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TOPEKA STATE JOURNAL., TUESDAY EVENING. DECEMBER 18, 1900.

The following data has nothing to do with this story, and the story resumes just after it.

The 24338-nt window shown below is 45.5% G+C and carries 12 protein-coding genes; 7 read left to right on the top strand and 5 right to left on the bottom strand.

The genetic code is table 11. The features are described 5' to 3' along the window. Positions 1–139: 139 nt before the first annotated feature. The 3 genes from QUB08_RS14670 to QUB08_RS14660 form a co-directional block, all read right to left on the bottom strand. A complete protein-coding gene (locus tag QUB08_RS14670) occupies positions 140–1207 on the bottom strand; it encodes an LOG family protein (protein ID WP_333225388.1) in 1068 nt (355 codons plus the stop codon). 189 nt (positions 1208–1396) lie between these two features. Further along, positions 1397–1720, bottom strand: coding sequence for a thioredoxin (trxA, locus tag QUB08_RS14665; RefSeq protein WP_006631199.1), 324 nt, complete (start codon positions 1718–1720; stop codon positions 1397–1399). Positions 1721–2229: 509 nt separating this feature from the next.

7 SPECIAL e iooo ounces of Colgate & Co. Perfumes (the kind sold only by Druggists) 500 ounces of Laze It's Perfumes 46 500 ounces of Lundborg's Perfumes " We Are Sole Agents for Reiser's Celebrated California PerfiimesTo Introduce 500 ounces Reigers' Palo Jci 200 ounces Reiger's Hyacinth at 35c oz a i- I 4 a ucauinui 5 Wr. also rarrv Pinanrl's. Palmp.r's "Wricrht's. Dabrnnt's. Ro.orer & Gallett. 4 many other well-known f LARGEST STOCK SWIFT 1 4 MB (PAP Best Dining Car Service. Only Depot in Chicago 00 the Elevated Loo Rest and Health to Mother and Child MRS. WIXFLOWS SOOTHING? STRUP has been used for over FIFTY YEARS BY MILLIONS OF MOTHERS for their CHILDhEM WHILjJ TEETHING, with PERFECT STTCKSi It SOOTHES the CHILI). SOFTENS the OUM3, ALLAYS nil PAIN. CURES WIND COLIC and la the best remedy for DIARRHOEA. Soli by Druggists in every part of the world Be sure to ask for "Mrs. Winslow's Sooth ing Svrup" and take no other kind. Twenty-five cents a bottle. fin) Rookwood POTTERY. r 1 1 None genuine without awe this trade mark. KIRS. J. R. HAGUE, Florist, Exclusive Agent. Can only be had at 817 Kansas Ave. BRYAN CARRIED KLONDIKE A Dawson City Admirer to Present Silver Champion Medal of Gold. Prattle, Wash., Dec. 18. '-William Jennings Bryan carried the Klondike by an overwhelming majority." This is the information contained in the Daily Klondike Nuseet, dated Dawson, Y. T., November 7. 1900. The Nugget says the vote was: MeKinley, S33; Bryan, 2.404; total polled. 3.327. Bryan's majority, 1.471. That is the result of the Daily Klondike Xussi't's presidential election, "which had been on for three weeks and which terminated the evening of Xu vmlu r 6. Then the various ballot boxes 1 the city and from tht mfwyp awyw in the city were gathered in. The boxt s from the "creek" were received during the day. At intervals during the evening the result, as the count progr.: ssed. was announced from the stapes of all three theaters. They were erected with thun derous applause by the admirers of the free silver champi"n. J. L. Sale, a jeweler of Dawson, is to present a souvenir to the winner of the Klondike's lection. Mr. Bryan will re ceive a gold lost cabin, a windlass and sluice ho- and several nuggets, nil in-clns--d with a fence and all of solid gold. Around the fence, in raised letters, is the Inscription: This is the choice of Americans in the Klondike William Jennings Bryan. A DICAL SHOPPING TOUR. The Manchester Journey to New York in Papa Zimmerman's Car. Washington. Dec. IS. The Duke and Duchess of Manchester, aecompar.i-d by MelviUe Ellis, the duke's secretary and intimate friend, arrived here over the Bait-more & Ohio roads this morn ing in the private car of Mr. Zimmer man, the dukes father-in-law. Their ear was attached to the New York ex press and the passengers were in the depot only a fw moments. The Cincin nati train was late and the New York train was held in order that the duke and duchess might not be delaved. It is stated that they will do their Christ mas shopping in New York and retuurn to Cincinnati during the latter part of the week. To Succeed CoL Brady. Washington. Dec. IS. At the cabinet meeting today it was announced that Capt. Asa Rodgers- of Pettersburg. Ya... would be appointed collector of internal revenue to succeed the late Col. James Brady. Holiday Excursions via. Santa Ronte. . Tickets on sale to points within 20i miles west of Missouri river. One fare for round trip. Tickets on sale Dec. 23, "4 25 and 31, 1S00, Jan. 1, final limit Jan. 2. No, Maude, dear: the quarter deck or a vessel is not confined to 25-cent ex cursion boats. CHRISTMAS Alto Pink at 4-5 C oz - jrs i ouuv ciiir vjiven wim catn Perfumers' products. Also OF FANCY AND CUT GLASS BOTTLES IN CITY 523 tf&ns&s Wenu?, A VOICEJAISED On Behalf of Compulsory Arbi tration at Conference. II. H. Lusk Tells How It Works in New Zealand. Chicago, Dec. 18. The second and last day of the arbitration and conciliation conference in session here and composed of practical and experienced men repre senting both capital and labor, was marked by the first speech of the con ference as unequivocally in favor of compulsory arbitration of labor dis putes. This speech was delivered by the ven erable Hugh II. Lusk, ex-member of parliament of New Zealand. Mr. Lusk received the closest attention, for while the great majority of other speakers dis agreed with him, deeming comuulsorv arbitration impracticable in this coun try, history of the success of the system in New Zealand aroused their deepest interest. Mr. Lusk. in reply to Mr. Gom pers' assertion last night that it was the laboring man's right under any and all circumstances, or merely because he pleased to strike, declared that Mr, Gompers was designating as liberty what should be called license. "In New Zealand " said the speaker, "we want no such liberty. We do not want to cause suffering among thousands of our fellow men because we please to strike. "The main features of the law now in course." he said, "are, lirst, that it rests upon the voluntary basis of associations, so that no individual, whether workman or employer, can invoke the assistance of the law unless in his capacity as rep resenting an organization duly regis tered under the provisions of the law. Thus trade unions are made in New Zealand the basis of compulsory arbitra tion. Second, that before compulsion is resorted to, every effort must be made to bring about an agreement by con ciliation, applied by a board equally rep resenting, through freely elected dele gates, workers and employers. Third, that, failing an agreement through the agency of the conciliation board, either party may, but neither is compelled to, appeal to the arbitration court for a final decision. Fourth, that an appeal to the court acts as a stay of all other proceedings, whatsoever in dispute; that is to say, that no employer shall close his works or dismiss bis workers, and no workers shall strike against the em ployers, in connection with the matters in dispute, until the question has been dealt with by the court, on pain of be ing treated as being in contempt and subject to fine and imprisonment. Fifth, that the arbitration court itself shall consist of three members, one represent ing the workers and one the employers' associations, while the third, and presi dent of the court, shall be one of the judges of the highest court of the coun try. There are many other provisions providing for the detail of working such as the time limit within which a case must be heard and dealt with by the court: the publicity of all proceed ings in the court; the appointment of skilled assessors in each case, and the powers of the court to compel the pro duction of all snch evidence as it con siders necessary, or, failing such pro duction, the power to assume that it is wholly adverse to the side refusing or delaying its production. All these, how ever, as well as the provisions for re ducing the cost of procedure by exclud ing lawyers from either party, may be looked on as secondary to the main piinciples of the system. "The trial, in externals at least, is less formal than one in the supreme court; yet the powers of this arbitration court are in some respects even greater. It is not bound by the same hard and fast rules of evidence as prevail in the su preme court, and it is specially author ized to exercise a discretionary power pot given to the more strictly legal court in several directions. The object of this latitude of procedure is to enable the court to arrive at a conclusion not only just but politic in many eases of dis pute, where strict justice might become oppressive to one or the other of the parties, or might fail to protect the pub lic interests involved in the dispute. The court, indeed, is emphatically one of equity in its broad, rather than in its legal sense; and thus it hast been found not only wise but necessary to rest large discretionary powers in its judges. "It would not have been possible for the capitalists of America or England to treat with greater contempt the ex periment of New Zealand four or five years ago than did the people of the Aus tralian colonies at that time. Associated workers, no less than the employers, pronounced It an utterly unworkable fad, which was equally opposed to the interests of both classes, and they con tented themselves with watching, with a supercilious smile, the foolish experi ment which was s"o certain to fail. Year by year, however, they have found that it did not fail. Year by year they have seen trade nourish and manufacturing energy increase- in greater ratio in New Zealand than it did among themselves. While they have had the usual number of strikes and quarrels, paralyzing trade and impoverishing the workers, they have seen that New Zealand was becom r3 PRESENTS- 500 ounces Reiger's Standard Violet at 45 C oz t 200 ounces Reiger's Rosemere at 45c oz jt i 1 1 li f i I isuuar vr ui lii 01 ix.eiger s LLIDAY DRCG Topeba, Kansas, ing more an attraction to the very best and most skilled of their own workmen, because it was not only a country where good wages prevailed, but one in which men were not in danger of being thrown suddenly out of work and forced to spend all they had saved to keep their families from starving in the next labor conflict. Less than six years' experience has been enough to convert two of the princioal colonies of Australia to the new experiment, and both New South Wales and South Australia have lately decided to try how New Zealand's ex periment will answer among their own people. "On the w-hole, therefore, it is only jus tice to say that the New Zealand experi ment ha, in its own country, and subject to the conditions for which it was de signed, been a success up to this time. It has put a stop to strikes and lockouts in its own countrv : it has given new stability to trade, and improved the position of the -workers so much that the numbers of hands employed in factories has very nearlv doubled itself since the law was brought into operation in. ls4: it has been the means of vastly increasing the prod ucts of the labor of the country: and finally, it has gradually reconciled both workers and employes to Its provisions, while it has led other, and larger commu nities to imitate a system that has done so much for peace and prosperity to the land of its birth. "One or two principles which lie at th verv foundation of the system cannot be ignored in considering its applicability to any other countrv than that in which it began. The most important of these is the principle, that the interests of every class in a community are regarded by the political reformers of New Zealand as secondary to those of the people as a whole, it Is no answer at all in hew Zealand to a complaint, that manufac turers are growing very rich while work men continue poor, that it is the inevilalile result of inequalities of position in the sociMl scale which elves one man cap ital and training in business and many men only their hands and natural intel ligence. The reply there is, that it is not good for the people at large that such dis parities should be encouraged, and there fore if the capitalists are making too much out of their business in proportion to the workers' share, the public thinks itself not only justified but bound to step in and assist in remedying the evil. "I have studied with deep interest for several years, and with a good deal of miseiving as to the future, many of the social and industrial conditions of this great countrv. I have admired, with no stinted admiration, its enterprise and en ergy, and the marvelous results which these have secured in so short a period. What I have not admired has been the social and political evils that seem to me to be proceeding with a growth that is quite as vigorous as the development of the countrv in other and more worthy di rections. The root of these evils seems to me to be found in the rapidly widening gulf between the classes of the rich and the poor or, in other words, between the capitalist and the workman. There was a time, apparently not so very long ago, when the line that divided these classes was one which was not hard to pass, and thousands of the capitalists of today have undoubtedly risen from the ranks of the workers. Conditions, as you all know, have changed, and are changing still more; and if things go on as thev are now going, the time cannot be distant when the line will be as hard to pass in America as it has long been in Europe. It appears to me that few greater misfor tunes could befall this land and its peo ple than this. "There was a. time when those who had the good things of the world might look on such a state of things with a selfish complacency, indeed, but that time is very nearly gone by. The salvation the only possible salvation of a wealthy class in the future among civilized men will Ite the well-being of all the classes which are a little less fortunate than itself, anil the consequent ease with which those below the line of wealth can hope to rise above it. To secure this I am convinced an ap peal will require to be made to a high standard of public interest, and not even to the enlightened selfishness of the peo ple directly interested on one side or the other. For this reason I entirely believe in the principle of the New Zealand law. It represents the public interference in tre.de disputes for the common -interest of all C' . vs : and it represents more than this .V--': the-recognition of the principle that society is charged, for its own pro tection, with the duty of seeing that jus tice is done to all classes of its people, even to the extent of discouraging the pnwth of riches in one class to the degra dation of the others. "I believe that here, as everywhere else, the settlement of trade disputes must in the end come to be the act of the whole people, acting through some kind of un biased court: and that the countrv- which is the last to recognize this will fall be hind in prosperity to the detriment of every class of its people. But I also be lieve that the people of America are not ready for It yet. Thev have still to t ry ot her substitutes for it. w hich 'may be of at least partial and temporary advantage. They have still to learn by experience that even if these improve "matters they will bear more improvement still. I trust that this convention will suggest some such improvements for trial: I "hope thev will find greater inducements to lead workers to associate in unions, and em ployers in associations, that so thev may be more easily brought together, arid vol untary conciliation and arbitration may be promoted. Above all. I venture to hope that one result of such a convention as this may be that representatives both of wealth and labor may recog ze the su preme necessity which exists in a great nation like this for the practical applica tion of the principle that no individual and no class can be, or ought to be, free from the control of the majority of the people in anything which concerns the public good. Upon such a recognition will follow here, as elsewhere, an increase of good feeling between classes, a new confidence in the justice of courts, and a prosperity- no longer naoie to oe crippled and over thrown by conflicts, ruinous alike to the well-being of those who take part in them and of the yet greater public, which is at present the helpless victim." Kentuokian He called me a liar, sir. New Yorker And what did vou' do? Kentuckian I went to the funeraJ. ; Detroit Free Press. nan fX S Eza&& at 30c ounce at 4:0 c ounce at..., 40c ounce Them We Will Sell: r .c rcnuiiics. B. D. Baldwin & Co.. and JUDGE THE DEFENDANT. Mandamus Suit Commenced Against Judge Fischer. A mandamus proceeding involving a peculiar proposition of law has been filed in the supreme court, and final arguments will be heard at the next session. The preliminary writ allowed today is directed to E. L. Fischer, judge of the Wyandotte county district court, ordering him to sign a case made for the supreme court upon an appeal from a decision of his court. Henry MeOrew, of Kansas City, repre sented the plaintiff in a foreclosure suit. A trial was had before Judge Fischer, re sulting in a verdict and judgment for the defendants. The plaintiffs immediately took the nec essary steps to appeal the controversy, preparing a case made to whicli the de fense suggested an amendment including all of the evidence introduced at the trial. To this the plaintiff objected, refusing finally to admit the amendments sub mitted bv the defense. The controversy over the amendments was taken to the judge, who refused to sign the case made unless the plaintiff ad mitted the amendments suggested by the defense. To this the plaintiff took exceptions and has brought the mandamus proceedings to compel Judge Fischer to sign the case made without the amendments desired by the defense. DEAD "ROBBER FOUND. Cut His Throat After Haying Been Wounded. New Orleans.Dec.lS. Detectives found today the body of one of the robbers who on last Thursday night held up within the city limits of New Orleans the Chicago mail train on the Illinois Central railroad, shot Conductor Kin nabraw and made theor escape with a number of registered packages. The watch of Conductor KInnabrew. found on the dead man, leaves no doubt of his identity as the leader of the gang who held up the train. Shortly after the hold-up on Thursday night Officers Daly and Lucich, while hastening to the scene, discovered two men carrying a bag and walking rapidly between the Illinois and Mississippi Val ley tracks. The officers halted the men, but instead of surrendering, they began to shoot. Both officers responded and a lively fusilade followed. The men finally dropped a United States mail pouch and fled. Since then the detectives have be?i carefully examining the swamp near the city. At an early hour today their search was rewarded with the finding of a body. Late today the dead robber was identi fied as Channing B. Barnes, alias John H. Nelson, alias Josk Nelson. He was wanted for holding tip the Illinois Cen tral train near WTickliffe, Ky., last Julv and robbing the safe or the American Express company. His brother, Charles W. Barnes and Richard Doyle were con victed for this latter robbery and each is serving a sentence in the Kentucky state penitentiary. When the attempt was made to arrest Channing Barnes in St. Louis he. shit Chief Special Agent Mur ray and made his escape. When the body was discovered it was found that Barnes had cut his throat and evidently just died. His own watch and that of Conductor Kinnabrew were running. He had been wounded in the back and left wrist. Registered letters and dynamite were found on the body. AWAITING DEVELOPMENTS. Strike Stays Cluiet in Texas and Little Business Doing. Dallas. Tex., Dec. 18. There Is no change today in the Santa Fe railway operators' strike in Texas. The men are standing firm and the railway doirg very little freight or passenger business. Both sides are waiting eagerly to hear the outcome of the trainmens and offi cials conference at Chicago todav. Superintendent H. A. Tice, of the Ok lahoma division of the Santa Fe. says petitions are coming in to him at Wich ita signed by residents of the smaller towns urging the reinstatement or strik ing operators. A minister from Sadg wick, Kan., presented such a petition to day. BOARD OF EDUCATION. Little Is Accomplished at Last Night's Session. Eight of the twelve members of the board of education were present at a special meeting of the board last night. The meeting was one to consider and discuss the advisability of a readjust ment'of some of the bonds outstanding against the board but no action was ta ken. The committee on building sites and building made a report and was in structed to make a purchase of a certain amount of ground for the site for the Lowman Hill school. The meeting ad journed until the regular meeting of the board on the first Monday in January. New Orleans Postmaster Resigns. Washington, Dec. 18. J. R. Pitkin, postmaster of New Orleans, has present ed his resignation to the postmaster general. It is understood that the resig nation is tentative, being submied upon certain conditions. As the post master general has been in Philadelphia for the past few days, no action has yet been taken. PORTO RICO CASE Is Being Argued in the Uuited States Supreme Court. Washington, Dec. IS. Arguments in the Porto Rico-Philippines case, involv ing the status of those countries to the United States were resumed in the United States supreme court today. The widespread interest in the cases was shown by a large attendance of prom inent members of te bar and by a crowd of spectators which filled the public area and overflowed into the cor ridor. Senators and representatives in congress who had taken part in the Porto R.ico-Philippine legislation drop ped in as the arguments proceeded and gave attentive ear to the proceedings. Prior to the opening of the court the counsel conferred and arranged a gen eral plan of procedure, by which Ed ward C. Perkins, senior counsel in the Porto Rico case would conclude his argument today being followed by Law rence Harmon, counsel In the Philip pines case. The appellants would then give way to Attorney General Griggs for the presentation of the case in be half of the government. This it was ex pected would continue until tomorrow when Charles H. Aldrich, former solici tor general and senior counsel in the Philippines case will close in behalf of the appellants. Mr. Perkins on resuming his argu ment took up the Dred Scott and other cases relating to the extension of the constitution over territory. Soon after Mr. Perkins began Justice Brown inter posed an inquiry as to whether Mr. Per kins had examined the most recent cases relating to the extension of the constitution to territories and also whether he had examined those sections of the United States statutes wherein congress extended the constitution to certain territories. Mr. Perkins said he had examined both of those branches and he hoped to be able to present an swers to the contentions made as to them. FEAR WORLD'S END. Disciples of Minneapolis Bible Student Giye Away Property. " Minneapolis, Minn., Dec. 18. Dozens of persons in the southern part of the city are giving away their property, pet ting their ascension robes ready and in other ways are preparing for the com ing to an end of the world, which they are certain will be brought about in the near future by the second coming of the Lord. All of these persons are disciples and followers of H. W. Wild, an old resident and a deep Bible student, who claims to have had a vision, in which the Lord appeared to him, saying the end of the world is near at hand. Mr. Wild, who has great influence among his acquaintances, has for the last week been going among them tell ing them to prepare themselves, and hundreds have already followed his in structions. The excitement in the im mediate vicinity of Mr. Wild's home is intense. MRS, O'BRIEN'S PENSION Bill For $20 a Month Passes the Senate. Washington, Dec. 18. Senator Lueien Baker secured the passage of a bill in the senate, granting a pension of Ji'O a month to Mary A. O'Brien of Topeka. She is the widow of Michael O'Brien, late acting assistant surgeon and lieu tenant of the Fourth regiment. United States artillery. Mr. Baker also secured the passage of a .bill granting a pension of $12 per month to Margaret J. Verbiskey of Kan sas City, Kan., widow of Joseph Ver biskey, late of Company I, Second United States infantry. Both of these bills have gone to the house for action, where there is little doubt they will receive favorable consid eration. A CANVASS ON SENATOR. Society Asks All of Colorado's Voters to Express Choice of Candidate. Denver, Col., Dec. 18. The referendum method is being used in Colorado to di? termine which of three candidates for the United States senate is strongest with the people. The movement was started by a secret political organization. Advertisements were inserted in papers throughout the state requesting that opinions as to whether Governor C. S. Thomas or T. M. Patterson should be elected be sent to the "secretary of the C. I. C" The re sults of the canvass will be used by the society making it in trying to influence the legislature. Governor Thomas has just returned from Washington and claims his election is certain. Mr. Pat terson, who has acted with the Populist party for eight years, has joined-a local Democratic club. HEDGES GOT AWAY. Man Sentenced to Pound Rock 150 Days Leaves Suddenly Charles Hedges, alias Wilson, escaped from the county jail yard yesterday where he was pounding rock. Wilson is the man who stole the bicycle from Mr. McClintock and was sentenced to work on the rock pile for lM days. Senator Sullivan Weds. Washington. Dec. IS. Senator William V. Sullivan (Miss. and Mrs. Marie Atkins, of this city, will be married at St- .Steph en's church this afternoon. The couple will leave immediately for the senator's home in Mississippi. Striking Miners Win. Shamokin, Pa., Dec. IS. The strike a'. Natalie colliery ended today, the l.iioo employes returning to work. The Sha mokin Coal company agreed to grant the 10 per cent increase, reinstate sevei ai discharged men and give non-union men two days in which to settle differences with union men, otherwise the former will be discharged. The United Mine Workers say they will again tie up the mines of the company if the non-union men who refute to go into their organi zation are not discharged. Wilkesbarre Pier Burns. Providence, R. I., Dec. 18. Wilkesv barre Pier at East Providence, the prop erty of the New York, New Haven & Hartford Railway company was burned today and 2,000 tons of coal w as destroy ed, causing a loss of $200,000. Liquid Air. Prof. Woodland, who gives the liquid air exhibition at the high school to morrow night, made a great success of the lecture in Emporia last night. He understands his subject thoroughly and holds the interest and attention of the audience from beginning to close. Prof. Wilkinson of the State Normai says that the lecture on liquid air is better than advertised. TOLSTOI'S NEW PLAY. Novelist Constructs Drama With Al leged Corpse as Central Figure. London, Dec. 18. Here is the plot of Tolstoi's forthcoming drama, "The Cor- isse": A minor official marries a girl for love, but soon after takes to drink and loses his situation. Finally, after abandoning his wife, he sinks to a mere huckster la the rag market in Moscow. The wife takes a position as maid. But the director of the establishment where she is employed falls in love with her and wins her affection. They resolve not to live together without a marriage cer emony. They, therefore, induce the girl's husband to play the part of one deal to the world, a role he is quite willing; to undertake for a consideration. The girl thereupon informs the police that her husband has completely disap peared, and even pretends to recognize as his the body of an unknown man found drowned in the river. The mar riage takes placid but the secret of the lovers is made known through a public house brawl in which the degraded hus band relates that he is "a corpse," and how he came to be so. The police a.e called in, and the trio, convicted of big amy, are banished to Siberia, where th" denouement takes place as in Tolstoi's novel, "Resurrection." Tho play will probably bp staged next month at the Imperial Alexander thea ter, Petersburg. Lecture Course. Liquid nir lecture and exhibition nt the high school Wednesday night. Single tickets CO cents. Season tickets for the remainder of the course, including six lectures and entertainments, $1.50; on sale at Rowley & Snow's. Help is reeded at once when a person's life Is in danger. A neglected cough or cold may soon become serious and should be stopped at once. One Minute CdukIi Cure quickly cures coughs and colds and the worst cases of croup, bronchftiK, grippe and other throat and lung trublet. At all drug stores. WMMT ID MISCELLANEOUS ADS. SITUATION WANTED. WANTED Nursing or care of children. Address 1a. F., care Journal. WANTED Position as cashier, clerk or office work: experience; good reference. Address B. V., care Journal. WANTED A good meat cutter with ex perience in groceries, wants position. Address Ed. Stolper, auS Kansas ave., up stairs. WANTED By a competent housekeeper, a place irl nice family to do general housekeeping. Address A. 11., Journal of fice. WANTED FEMALE HELP. WANTED Young lady of pome experi ence as clerk. Union News Co. WANTED Girl for general housework, at once. 4nl Tyler street. WANTED White girl for general house work. Swede preferred. Apply 1120 Quincy street. WANTED Chambermaid at once. South east corner Eighth and yuincy. WANTED MALE HELP. WANTED AGENTS. WANTED MISCELLANE0 US. WANTED Two small fireproof safes. Give size and price wanted. Addrens Safe, care of Journal, WANTED A showcase. Address "Show case. " care Journal. WANTED Home for boy 11 years old in Christian family; country preferred. Mrs. Hart, 21B Harrison st. WANTED Man and wife to rent modern light housekeeping rooms, at 421 yuincy street. WANTED You to use Washburn's pnr apple cider. 15c per gallon; leave orders at 823 Kansas ave. WANTED Street showcase, ave. 817 Kansas WANTED 600 sets harness, butrgle. wag ons, surries, carts, etc. .Newell, SC22 Kan sas ave. FOR RENT ROOMS. FOR RENT Four unfurnished rooms, down stairs. Els West Seventh street. FOR RENT Three rooms down stairs. completely furnished for light house keeping. Address with references, A , care Journal. FOR RENT Furnished room, everything modern ; also board. 623 Madison. FOR RENT Three unfurnished rooms for light housekeeping, to family with out children. 312 East Eighth st. FOR RENT New five room cottage, near Rock Island " Y." Inquire Mrs. D. L. Lakin. FOR RENT Rooms for light housekeep ing, tfas, bath and furnace heat. 421 Quincy st. FOR RENT Pleasant furnished or mT f urnished rooms. 4u6 Topeka ave. FOR RENT HOUSES FOR RENT January 1. 1901, furnished or unf urnished, 7 room brick cottage, at K3 Polk street. City and soft water In kitchen, laundry building 12x14 ft., with hard and soft coal bins, and watercloset with water and sewer connections. Ap ply 422 Greenwood avenue. FOR RENT Six-room house, 1241 Tvler, modern, ex-ept heat. Apply 11U7 Topeka FOR RENT- Five Rock Island " Y." Lakin. room cottage, near Inquire Mr. D. L. FOR RENT HOUSES. FOR RENT Strictly modern cottaire with every con venience, at corner Sixth and Lincoln. TOPEKA REALTY CO.. 534 Kan. Ave. li. J4ACFERRAN, Alr. FOR SALE MISCELLANEOUS. FOR SALE Stella music box; new in grain carpet, h1 East Eighth street. FOR SALE Road wagon and cart In good repair: also Washburn mandolin. Call at 513 Van Bu ren street. FOR SALE Good family horse, also mur rey and buggy. Kuquire fc21 Tyler st. FOR SALE Cheap. An up right piano, al most new. K33 Topeka ave., N. Toptka. FORSALE MSCELLANEOUS FOR PALE Cook stove, monkey -toe. soft coul atove. 610 Wist Tent It t. FOR SALE Household goods. Ir27 Clay street. FOR PALE I. arc bed l'h iq,rlT-jr nn t mattress: half price. 412 We.-t Sivenih, FOR SALE Two f-hare Aetna I. "an ten-year ftock; two year-, paid up- i'l sell for amount paid In. Adilrt.i "Aetna." car Journal. FOR SALE REAL ESTATE. FOR PALE Two screw adjoining r!tv; new 4 room houc. Parn. wU nn.i frutt. Terms easy. F. i. Thoina.i, f-l Kan. ave. TREGO COUNTY SHALE Lands for sale at re:ison:4fcle price, lo cated in the heart of tho dl.ulct. North Kansas aemie. FOR SALE Three lot-. 4 nvm boose. No. liti Chase me. Irqum. ,",jn E,it 4i h .' t. FOR RALE on tin yinent . that k.wM res . dence, 12 5 Filimore; b.trn, t isieru ai.d sewer. Also Cf.ttag en Wnhhurn enr lice F. J. liKDWV, 17 Coluuil.:in HI. III. MISCELLAN EOUS. ODD FELLOWS. M.i--.,n and A o. U. W. members with sin. ill mcano i .in mi good paying hiisiinvH l v culling on J. ,1. Wolf. Topeka hotel, city. Till re will ben social (low,' Wednesday evening, lltcemler 1.', at 7o4 Kiia tc. nue. LOST AND FOUND. LOST At Crawford's op. ra Jmune. Mon day flight, a. small tilt-i.'k put "... i .iin.iri ing some rash and jwqwrv. I.. ,.e with C Vogel at Journal oh i. e lor reward. WATCHMAKEa. WATCHES cleaned, 7r,c; clorkn. !W: main springs, 75c: crystals. 10c. Caxh paid for old sold or eilvr. All wnrK uuai h nteed. Old jewelry exchanged lor new. If h&rj up, Uncle bam, oli Kansas uvauuav ATTORNEYS-AT-LAW. T D. HUMPHREYS, Columbian building. Lawyer. Room fcl SPECIALISTS. DR. C. H. GUIROR, lH-en.e. rf th No, Throat and Lunga. 7ik Kausua avenue. STOCK WINTERED. WANTED Horses to winter! HWlcI Alee. MO Kan.iaj. Farm 'phono 4 nos". MATTRESS. MATTRESSES made to order and clean ed: feathers cleaned, bought and sold. Drop me a card. T. W. l'lik.-tt. 21! Kan sas ave. Cabinet work, upholnlerinK; show ca.-eg. FLORIST3. MRS. J. R. HAOUE. Florist, successor to K. J Groves, M7 Ksr.mu ave 'Phono . CUT FLO WE H S nnd forai deslirn at Hayes', 107 West Eighth at. 'Phono m. PA VINO. THE OFFICE of the Capital City Vbrinel Brick and Paving Co.. hua lx-u roiuovoj to 1W West Eliihth street. STORAGE. MERCHANTS' TRANSFER PTOR nVi Co., packs, ships and stores household goods. Tel. IMi. Clarence Kkinner, 12i h 6ih at. BICYCLE3. Tnl'EKA CYCLE CO.. 112 Weat th st Tel. 700. Bicycles ami sundries; tneych-i and taudeiua for rout; rypaliuig of all kinds. U. S. CYCLE CO.. 118 K. "th st, N..t..r.al and Union bicycle-a. Sundries, repairs. PHYSICIANS AND SURGEON3. L XTlivfin OFFTCK - rtd residence corner Gordon at.. and Central ave.. North Topeka. 'Phon 214. Uses the Hrlnkerhofr sy.-iern of reoiai treatment, a successful and painless treat ment for piles, hsiula, fissure, ulcers tlou, etc. IDA C. BARNES. M. I)., Office 732 Kansas ave. Residence Thir teenth and Clay, office hours: 9 a. m.. tit 11 a. m., and 3 p. m., to 5 p. m. Telcphuuej l.'S residence and Hi office. DR. EVA IIAHDINC,, Homeopathlst. C Kansas ave. Telephone 4o2. PAIEWTS. FRF.F Our new hanoDook on patent. Fischer tk Thorpe, patent lawyers and solicitors, Junction Ll.ig.. Ninth and Mala sts.. Kunsas City. lo. Tel. "Union lis." COMSTOCK ROSEN, Patent Sobc'toio Offices: Rosen Ulk., (1 Kansaa are. MONEY. TO LOAN Money on Topeka r. 1 estate. Pay back monthly. Low interest ra a. Shawnee Iiuiidlng and L.wn Association, See Eastman, at 115 West Sixth t-treeu MONEY TO LOAN fn live st ck, pianos, organs, typewrit re, hou-eh Id ifoo -a ..a. personal security. L. ill acu.-, 522 ka. ave. MACHINE SHOPS. WANTED Gaoa to repair or rictmrf o i new ones Razors k round. "o.:deti Rule" Machlr.s works, 514 Kansas a. TO WHOM IT MAY CONCERN. TO WHOM IT MAY CONCERN My ap plication for a permit l sell Intoxliat lr:g li'fUors, aC'-or-li' f to law, at 1: Ent Fourth street, in the S-.-oud wnrd of dot city of Topfka. i: now on die in the ut ile of the probate j.i.Ik" or Shiwr.eej county, Kansas. The I,. ..ring of th- utni is set for Thursday, at 9 lpi'-k a. rn., Janum-v 10. '. M. A. Ft NCJH-.HS. TO WHOM IT MAY coN( 1 PN- My ,,p. plication for a P' rnut to s. il Ir. toilet ing liquors. aceor.IinK lo law. at 4 K an nua avenue, in the S cond waid of ti; city of T'-peka. Is now on tile in the of fice of the protmle Jodwe ,,f Shawns county, Kara". The h'-armi-' of 1 lie sanej Is set for Monday, at 'J o'clock a. rn., December 31st. lDod. J. 1 1 EN I 1 liTTA. STAMPS, SEALS AND STENPIL3 THE J. C. DARLING CO., 7?4 Kan. Ave. Rubber sts n.ps. brass and slutntnum tra'te checks, price-slow, caiajogueiree. TeL 21. JEWELERS. JAMES B. HATDEN. Jeweler and Opti cian. Complete stock of watches, die. mondu, silverware, etc. Eyea exatniusj and spectacles properly fitted. J HAIR GOODS. SWITCHES. CHAINS. WTOS, SHAM. poulr.K. etc. Mrs. Battle Vou Vlock, jfa4 Earn Fifth. 'Puone i.J.